But in the end, be fully cognizant that filing for Federal Disability Retirement benefits through OPM, whether the Federal or Postal employee is under FERS, CSRS or CSRS Offset, is not merely based upon a computational intentionality of a mechanical nature; the “human element” is always pervasive and ever present, precisely because a medical condition itself is the ultimate revelation of the human condition, wrapped within the context of questions involving human frailty, empathy, sympathy, and the evocation of humanity within a universe of cold and mechanistic deliberations of silent computers.

And for those movie buffs, remember to pay homage to the HAL 9000.

Sincerely,

Robert R. McGill, Esquire

 

OPM Disability Retirement: Etymology versus Entomology

The difference in spelling involves more than a single letter; but in using the words in a sentence, the subtle distinction of a single consonant makes for all the relevance in the world.  One refers to the very history and evolution of words, their meaning and usage; the other is a branch of a larger discipline of arthropodology, the subset of which focuses upon insects and the study thereof.

In speech, therefore, the mistaken insertion of the consonant can create a hilarious situation resulting from the unknowing misuse of the word; whereas, in written form, it would probably be quickly identified as a misspelling and overlooked without appreciating the “funny-ness” of the error.  And, as well, the difference between speech and written form allows for checks, re-checks and changes before the final submission of that which is presented to a viewer.

For Federal employees and U.S. Postal workers who suffer from a medical condition, such that the medical condition prevents one from performing one or more of the essential elements of one’s positional duties for the Federal agency or the U.S. Postal Service, the ability of preparing, formulating and filing an effective Federal Disability Retirement application to the U.S. Office of Personnel Management, whether the Federal or Postal employee is under FERS, CSRS or CSRS Offset, is an important component in the administrative process itself.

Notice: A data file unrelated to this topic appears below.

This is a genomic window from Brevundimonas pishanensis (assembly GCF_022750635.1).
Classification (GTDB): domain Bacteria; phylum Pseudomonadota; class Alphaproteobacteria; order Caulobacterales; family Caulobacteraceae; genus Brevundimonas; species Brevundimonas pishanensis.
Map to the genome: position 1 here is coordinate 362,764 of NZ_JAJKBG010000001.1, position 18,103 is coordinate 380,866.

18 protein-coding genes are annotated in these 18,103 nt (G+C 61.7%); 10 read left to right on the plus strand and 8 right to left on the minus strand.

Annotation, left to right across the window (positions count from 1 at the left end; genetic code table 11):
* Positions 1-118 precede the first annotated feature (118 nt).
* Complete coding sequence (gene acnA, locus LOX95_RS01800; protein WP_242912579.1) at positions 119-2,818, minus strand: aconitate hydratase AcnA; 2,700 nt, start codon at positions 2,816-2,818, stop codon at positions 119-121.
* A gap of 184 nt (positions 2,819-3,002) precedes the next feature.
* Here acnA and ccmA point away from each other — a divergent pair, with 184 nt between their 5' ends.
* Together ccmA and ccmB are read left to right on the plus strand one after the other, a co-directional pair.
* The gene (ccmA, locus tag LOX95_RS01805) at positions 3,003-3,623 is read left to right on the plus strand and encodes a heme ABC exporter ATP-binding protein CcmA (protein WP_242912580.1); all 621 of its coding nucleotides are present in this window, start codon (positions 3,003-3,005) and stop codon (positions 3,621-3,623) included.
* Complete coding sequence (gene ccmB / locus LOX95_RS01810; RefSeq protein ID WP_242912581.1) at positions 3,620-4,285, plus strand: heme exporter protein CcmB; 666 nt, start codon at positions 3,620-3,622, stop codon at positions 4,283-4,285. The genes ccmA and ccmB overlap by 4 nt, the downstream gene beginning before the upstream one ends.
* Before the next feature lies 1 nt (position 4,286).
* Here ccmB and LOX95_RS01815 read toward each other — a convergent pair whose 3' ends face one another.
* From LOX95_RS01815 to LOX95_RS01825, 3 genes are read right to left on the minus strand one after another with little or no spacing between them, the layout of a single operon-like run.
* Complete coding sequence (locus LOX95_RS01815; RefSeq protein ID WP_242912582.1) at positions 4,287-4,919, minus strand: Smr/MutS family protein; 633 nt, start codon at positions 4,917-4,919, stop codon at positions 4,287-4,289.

Often, one hears the grumbles and complaints of those who say, “If only I could just explain it…”  As opposed to?  Yes, the intonation and persuasive voice of speech can be an effective tool, and in contrast to the written form, which can be viewed and analyzed over time, the one-time urgency of the used-car salesman can certainly turn the immediacy of a decision into a statistically relevant sales pitch; but that is why submission of a Federal Disability Retirement application is received as a “paper-presentation”, precisely because it involves medical documentation, laws to be applied, and criteria to be analyzed by OPM in order to make a proper decision concerning all Federal Disability Retirement submissions.

It is the written form which allows for expungement and erasures of subtle mistakes; and when the final Federal Disability Retirement application is compiled, submitted and presented, it is the effort of careful deliberation in preparing, formulating and filing an effective Federal Disability Retirement packet which will make all the difference to the administrative specialist at OPM.

For, while a quick sale may be made by the persuasive voice of the used-car salesman, that is precisely the reason why there are laws concerning changed minds after the ink has dried on the signature line of a contract; and like the distinction to be made between “etymology” and “entomology”, the pen must be the sword of choice in preparing, formulating and filing an effective Federal Disability Retirement application to the U.S. Office of Personnel Management, whether the Federal or Postal employee is under FERS, CSRS or CSRS Offset.

Sincerely,

Robert R. McGill, Esquire